The moral of the story, ladies and gents, is if you’re a creator, artist, writer, developer, or whatever, don’t try to please everyone.  You can’t.  If you try, you’ll fail, and it won’t always be something you can bounce back from.  There are people out there that just can’t be happy with anything, they aren’t your audience.  I’m begging you all to stop trying.  Stop being swayed by the one person that thinks Tracer’s (Overwatch) pose is too sexy, or that Marcus Halloway (Watchdogs 2) is too ethnic.  It’s your creation, your art, and your vision.  If it’s not something people want to see, you’ll know when they don’t buy it, but at the end of the day if you just create to satisfy the vocal minority, they’ll never be enough to keep you creating.

He said what? A male perspective on females in gaming

Women-in-GamingFirst of all I would like to thank Crymson Pleasure, and the Real Women of Gaming for the opportunity to give a male perspective on female gamers and females in gaming.  I know, that sounds strange, a male perspective.  I’ve seen arguments and debates end with a line similar to – you’re a man, what right do you have to comment on women’s issues.  I know that reaction is the extreme, but it does leave many of us standing outside the issue, not even wanting to engage, and I imagine some women feel the same way.  When you don’t agree, 100%, with the most vocal in any issue it’s easy to feel ostracized by their reaction.  However, out of respect for those same women gamers we support and love, I want to give my honest views, without the fears or PC coating.  With respect comes the realization that patronizing or condescending statements, or weak statements that commit to nothing at all, are neither honest nor respectful.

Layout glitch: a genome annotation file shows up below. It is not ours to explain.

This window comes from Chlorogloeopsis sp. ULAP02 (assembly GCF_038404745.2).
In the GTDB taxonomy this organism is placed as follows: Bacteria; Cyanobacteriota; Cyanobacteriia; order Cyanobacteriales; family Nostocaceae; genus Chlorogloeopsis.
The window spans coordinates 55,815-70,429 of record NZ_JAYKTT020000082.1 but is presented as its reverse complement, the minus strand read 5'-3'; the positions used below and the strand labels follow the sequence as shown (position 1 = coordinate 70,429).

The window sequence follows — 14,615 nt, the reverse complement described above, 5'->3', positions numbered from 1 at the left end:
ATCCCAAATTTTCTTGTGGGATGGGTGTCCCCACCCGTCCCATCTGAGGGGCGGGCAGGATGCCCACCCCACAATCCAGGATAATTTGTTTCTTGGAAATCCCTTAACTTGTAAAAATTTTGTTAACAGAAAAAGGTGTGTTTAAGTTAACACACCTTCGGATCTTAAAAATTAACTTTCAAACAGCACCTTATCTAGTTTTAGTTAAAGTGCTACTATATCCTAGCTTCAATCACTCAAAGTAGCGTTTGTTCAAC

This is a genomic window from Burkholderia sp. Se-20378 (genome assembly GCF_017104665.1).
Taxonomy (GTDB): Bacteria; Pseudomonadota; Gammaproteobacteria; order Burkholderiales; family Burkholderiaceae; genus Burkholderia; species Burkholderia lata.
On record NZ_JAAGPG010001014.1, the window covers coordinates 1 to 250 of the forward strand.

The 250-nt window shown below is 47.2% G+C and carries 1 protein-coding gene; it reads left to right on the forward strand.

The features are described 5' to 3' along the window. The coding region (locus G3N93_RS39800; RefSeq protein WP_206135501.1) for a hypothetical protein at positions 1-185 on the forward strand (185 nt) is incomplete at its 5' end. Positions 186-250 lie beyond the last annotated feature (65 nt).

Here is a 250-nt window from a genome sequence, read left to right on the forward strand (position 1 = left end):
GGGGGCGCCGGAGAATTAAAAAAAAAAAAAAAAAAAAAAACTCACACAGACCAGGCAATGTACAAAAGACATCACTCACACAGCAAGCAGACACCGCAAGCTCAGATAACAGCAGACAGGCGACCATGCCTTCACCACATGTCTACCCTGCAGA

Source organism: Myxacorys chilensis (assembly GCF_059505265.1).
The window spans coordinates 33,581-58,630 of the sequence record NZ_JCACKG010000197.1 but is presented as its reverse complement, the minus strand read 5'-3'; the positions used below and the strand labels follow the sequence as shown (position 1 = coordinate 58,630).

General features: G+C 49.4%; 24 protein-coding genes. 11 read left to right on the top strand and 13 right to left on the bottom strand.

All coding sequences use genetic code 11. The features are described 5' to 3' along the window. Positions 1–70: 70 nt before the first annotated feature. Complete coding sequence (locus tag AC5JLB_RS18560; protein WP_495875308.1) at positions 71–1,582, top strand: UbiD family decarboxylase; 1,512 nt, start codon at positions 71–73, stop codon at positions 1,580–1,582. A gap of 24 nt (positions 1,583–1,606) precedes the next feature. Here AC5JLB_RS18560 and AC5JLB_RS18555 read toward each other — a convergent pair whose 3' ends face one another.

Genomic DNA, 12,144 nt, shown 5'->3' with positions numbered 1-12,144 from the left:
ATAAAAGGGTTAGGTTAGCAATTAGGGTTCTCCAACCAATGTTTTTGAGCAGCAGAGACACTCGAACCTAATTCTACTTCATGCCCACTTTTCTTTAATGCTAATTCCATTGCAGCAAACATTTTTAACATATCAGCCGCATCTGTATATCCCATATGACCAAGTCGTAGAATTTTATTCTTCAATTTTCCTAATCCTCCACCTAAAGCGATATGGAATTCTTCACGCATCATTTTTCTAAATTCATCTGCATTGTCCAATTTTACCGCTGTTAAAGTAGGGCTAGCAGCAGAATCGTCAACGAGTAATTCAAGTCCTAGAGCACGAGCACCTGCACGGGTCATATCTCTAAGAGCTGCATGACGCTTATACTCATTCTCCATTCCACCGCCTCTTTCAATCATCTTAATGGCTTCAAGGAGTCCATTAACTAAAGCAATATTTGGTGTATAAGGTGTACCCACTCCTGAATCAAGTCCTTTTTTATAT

How are female stereotypes in gaming having a positive or negative impact?  That’s tough because we first have to identify which are good or bad, but it’s unfair to do that without asking why they are there in the first place.  Stereotypes exist because someone, more likely many someones, existed that are just like that.  To tell a true and engaging story in a game you need to include ‘real’ people.  Is the trashy bimbo in the game because the story requires a trashy bimbo or because the creator wanted eye-candy?  Is she a negative stereotype, or an integral part of telling a realistic story because trashy bimbos really do exist.  Is it the creator’s responsibility to only present empowering images or is it also our responsibility as adults, parents, and gamers to teach each other and the younger generation to recognize the difference?  To me it’s a little bit of both.  You can’t have the positive without the negative.  You can’t explain why the strong, intelligent heroine is positive without the trashy, flaky eye-candy.  Hells, reverse the genders in that statement and how is it any different?  That’s part of story telling – the good and the bad, the dark and light, righteous and evil, right?  But, if the trashy bimbo is there because the marketing team wants more digitized breasts in the game then the image is completely unnecessary and we’ve delved into the realm of a harmful as well as negative stereotype that has no place in the art. Read the rest of this entry